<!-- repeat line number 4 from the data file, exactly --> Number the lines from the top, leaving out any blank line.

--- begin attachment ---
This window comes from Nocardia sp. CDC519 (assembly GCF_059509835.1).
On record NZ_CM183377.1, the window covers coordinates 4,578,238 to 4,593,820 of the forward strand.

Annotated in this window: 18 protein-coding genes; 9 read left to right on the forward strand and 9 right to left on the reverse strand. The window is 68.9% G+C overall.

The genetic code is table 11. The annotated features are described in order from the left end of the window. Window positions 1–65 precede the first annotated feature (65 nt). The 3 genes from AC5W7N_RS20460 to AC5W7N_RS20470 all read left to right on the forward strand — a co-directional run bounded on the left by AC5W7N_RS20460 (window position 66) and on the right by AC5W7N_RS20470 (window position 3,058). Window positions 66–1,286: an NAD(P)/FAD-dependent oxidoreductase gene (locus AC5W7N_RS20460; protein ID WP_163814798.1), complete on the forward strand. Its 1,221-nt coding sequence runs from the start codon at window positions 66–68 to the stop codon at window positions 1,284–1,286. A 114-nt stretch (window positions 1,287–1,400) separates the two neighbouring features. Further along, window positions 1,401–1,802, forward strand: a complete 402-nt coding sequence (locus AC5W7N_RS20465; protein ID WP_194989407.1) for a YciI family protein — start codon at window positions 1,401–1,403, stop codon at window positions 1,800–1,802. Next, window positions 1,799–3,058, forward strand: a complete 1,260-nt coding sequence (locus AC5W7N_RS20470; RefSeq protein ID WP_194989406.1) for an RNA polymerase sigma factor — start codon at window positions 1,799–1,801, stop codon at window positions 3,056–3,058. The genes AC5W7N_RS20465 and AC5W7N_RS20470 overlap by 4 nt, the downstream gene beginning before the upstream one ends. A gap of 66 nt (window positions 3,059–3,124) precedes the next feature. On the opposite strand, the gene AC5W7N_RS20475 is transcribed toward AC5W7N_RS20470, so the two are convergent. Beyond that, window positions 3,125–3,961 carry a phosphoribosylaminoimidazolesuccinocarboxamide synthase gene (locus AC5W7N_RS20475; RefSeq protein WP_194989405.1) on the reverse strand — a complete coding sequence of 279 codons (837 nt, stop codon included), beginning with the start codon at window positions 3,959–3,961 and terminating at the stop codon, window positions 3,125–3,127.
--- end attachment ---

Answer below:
The genetic code is table 11. The annotated features are described in order from the left end of the window. Window positions 1–65 precede the first annotated feature (65 nt). The 3 genes from AC5W7N_RS20460 to AC5W7N_RS20470 all read left to right on the forward strand — a co-directional run bounded on the left by AC5W7N_RS20460 (window position 66) and on the right by AC5W7N_RS20470 (window position 3,058). Window positions 66–1,286: an NAD(P)/FAD-dependent oxidoreductase gene (locus AC5W7N_RS20460; protein ID WP_163814798.1), complete on the forward strand. Its 1,221-nt coding sequence runs from the start codon at window positions 66–68 to the stop codon at window positions 1,284–1,286. A 114-nt stretch (window positions 1,287–1,400) separates the two neighbouring features. Further along, window positions 1,401–1,802, forward strand: a complete 402-nt coding sequence (locus AC5W7N_RS20465; protein ID WP_194989407.1) for a YciI family protein — start codon at window positions 1,401–1,403, stop codon at window positions 1,800–1,802. Next, window positions 1,799–3,058, forward strand: a complete 1,260-nt coding sequence (locus AC5W7N_RS20470; RefSeq protein ID WP_194989406.1) for an RNA polymerase sigma factor — start codon at window positions 1,799–1,801, stop codon at window positions 3,056–3,058. The genes AC5W7N_RS20465 and AC5W7N_RS20470 overlap by 4 nt, the downstream gene beginning before the upstream one ends. A gap of 66 nt (window positions 3,059–3,124) precedes the next feature. On the opposite strand, the gene AC5W7N_RS20475 is transcribed toward AC5W7N_RS20470, so the two are convergent. Beyond that, window positions 3,125–3,961 carry a phosphoribosylaminoimidazolesuccinocarboxamide synthase gene (locus AC5W7N_RS20475; RefSeq protein WP_194989405.1) on the reverse strand — a complete coding sequence of 279 codons (837 nt, stop codon included), beginning with the start codon at window positions 3,959–3,961 and terminating at the stop codon, window positions 3,125–3,127.